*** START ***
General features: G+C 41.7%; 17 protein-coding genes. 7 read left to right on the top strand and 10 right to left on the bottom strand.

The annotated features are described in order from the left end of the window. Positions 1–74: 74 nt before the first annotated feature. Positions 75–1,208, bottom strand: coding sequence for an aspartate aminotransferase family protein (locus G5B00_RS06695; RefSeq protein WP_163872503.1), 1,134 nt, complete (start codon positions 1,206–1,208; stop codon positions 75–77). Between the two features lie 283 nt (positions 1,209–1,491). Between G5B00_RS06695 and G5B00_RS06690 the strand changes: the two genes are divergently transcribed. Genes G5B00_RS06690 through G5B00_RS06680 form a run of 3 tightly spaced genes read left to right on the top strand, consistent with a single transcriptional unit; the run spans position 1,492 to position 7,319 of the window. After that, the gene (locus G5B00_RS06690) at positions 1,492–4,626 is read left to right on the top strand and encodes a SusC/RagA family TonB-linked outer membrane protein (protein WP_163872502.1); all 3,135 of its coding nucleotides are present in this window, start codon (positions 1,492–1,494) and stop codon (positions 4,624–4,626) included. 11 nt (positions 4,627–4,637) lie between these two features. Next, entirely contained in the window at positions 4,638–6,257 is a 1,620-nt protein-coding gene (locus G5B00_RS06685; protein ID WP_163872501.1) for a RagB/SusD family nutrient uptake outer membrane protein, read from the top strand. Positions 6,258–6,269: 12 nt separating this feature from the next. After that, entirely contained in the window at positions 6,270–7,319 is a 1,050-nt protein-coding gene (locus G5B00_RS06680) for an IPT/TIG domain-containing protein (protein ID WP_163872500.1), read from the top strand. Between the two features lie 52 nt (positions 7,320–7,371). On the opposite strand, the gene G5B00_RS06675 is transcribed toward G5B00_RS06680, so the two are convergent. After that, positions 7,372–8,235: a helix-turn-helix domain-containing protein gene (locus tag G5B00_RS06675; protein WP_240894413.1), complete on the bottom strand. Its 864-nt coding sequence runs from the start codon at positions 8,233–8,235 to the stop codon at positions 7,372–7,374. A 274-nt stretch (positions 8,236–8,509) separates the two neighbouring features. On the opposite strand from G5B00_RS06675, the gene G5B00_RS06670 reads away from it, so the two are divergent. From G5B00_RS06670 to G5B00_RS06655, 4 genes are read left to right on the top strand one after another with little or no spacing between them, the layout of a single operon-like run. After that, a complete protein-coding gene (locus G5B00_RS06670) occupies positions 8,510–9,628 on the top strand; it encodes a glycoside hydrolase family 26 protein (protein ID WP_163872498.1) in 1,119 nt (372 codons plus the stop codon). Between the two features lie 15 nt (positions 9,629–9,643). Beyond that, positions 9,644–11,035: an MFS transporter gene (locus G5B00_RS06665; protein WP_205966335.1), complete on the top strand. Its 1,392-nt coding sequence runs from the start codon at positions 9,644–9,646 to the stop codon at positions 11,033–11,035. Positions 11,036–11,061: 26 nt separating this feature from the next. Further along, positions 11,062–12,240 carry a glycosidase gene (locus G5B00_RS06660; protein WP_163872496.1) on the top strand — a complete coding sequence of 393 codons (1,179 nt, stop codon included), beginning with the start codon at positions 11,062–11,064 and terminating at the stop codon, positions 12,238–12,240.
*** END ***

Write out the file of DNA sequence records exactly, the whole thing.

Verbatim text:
General features: G+C 41.7%; 17 protein-coding genes. 7 read left to right on the top strand and 10 right to left on the bottom strand.

The annotated features are described in order from the left end of the window. Positions 1–74: 74 nt before the first annotated feature. Positions 75–1,208, bottom strand: coding sequence for an aspartate aminotransferase family protein (locus G5B00_RS06695; RefSeq protein WP_163872503.1), 1,134 nt, complete (start codon positions 1,206–1,208; stop codon positions 75–77). Between the two features lie 283 nt (positions 1,209–1,491). Between G5B00_RS06695 and G5B00_RS06690 the strand changes: the two genes are divergently transcribed. Genes G5B00_RS06690 through G5B00_RS06680 form a run of 3 tightly spaced genes read left to right on the top strand, consistent with a single transcriptional unit; the run spans position 1,492 to position 7,319 of the window. After that, the gene (locus G5B00_RS06690) at positions 1,492–4,626 is read left to right on the top strand and encodes a SusC/RagA family TonB-linked outer membrane protein (protein WP_163872502.1); all 3,135 of its coding nucleotides are present in this window, start codon (positions 1,492–1,494) and stop codon (positions 4,624–4,626) included. 11 nt (positions 4,627–4,637) lie between these two features. Next, entirely contained in the window at positions 4,638–6,257 is a 1,620-nt protein-coding gene (locus G5B00_RS06685; protein ID WP_163872501.1) for a RagB/SusD family nutrient uptake outer membrane protein, read from the top strand. Positions 6,258–6,269: 12 nt separating this feature from the next. After that, entirely contained in the window at positions 6,270–7,319 is a 1,050-nt protein-coding gene (locus G5B00_RS06680) for an IPT/TIG domain-containing protein (protein ID WP_163872500.1), read from the top strand. Between the two features lie 52 nt (positions 7,320–7,371). On the opposite strand, the gene G5B00_RS06675 is transcribed toward G5B00_RS06680, so the two are convergent. After that, positions 7,372–8,235: a helix-turn-helix domain-containing protein gene (locus tag G5B00_RS06675; protein WP_240894413.1), complete on the bottom strand. Its 864-nt coding sequence runs from the start codon at positions 8,233–8,235 to the stop codon at positions 7,372–7,374. A 274-nt stretch (positions 8,236–8,509) separates the two neighbouring features. On the opposite strand from G5B00_RS06675, the gene G5B00_RS06670 reads away from it, so the two are divergent. From G5B00_RS06670 to G5B00_RS06655, 4 genes are read left to right on the top strand one after another with little or no spacing between them, the layout of a single operon-like run. After that, a complete protein-coding gene (locus G5B00_RS06670) occupies positions 8,510–9,628 on the top strand; it encodes a glycoside hydrolase family 26 protein (protein ID WP_163872498.1) in 1,119 nt (372 codons plus the stop codon). Between the two features lie 15 nt (positions 9,629–9,643). Beyond that, positions 9,644–11,035: an MFS transporter gene (locus G5B00_RS06665; protein WP_205966335.1), complete on the top strand. Its 1,392-nt coding sequence runs from the start codon at positions 9,644–9,646 to the stop codon at positions 11,033–11,035. Positions 11,036–11,061: 26 nt separating this feature from the next. Further along, positions 11,062–12,240 carry a glycosidase gene (locus G5B00_RS06660; protein WP_163872496.1) on the top strand — a complete coding sequence of 393 codons (1,179 nt, stop codon included), beginning with the start codon at positions 11,062–11,064 and terminating at the stop codon, positions 12,238–12,240.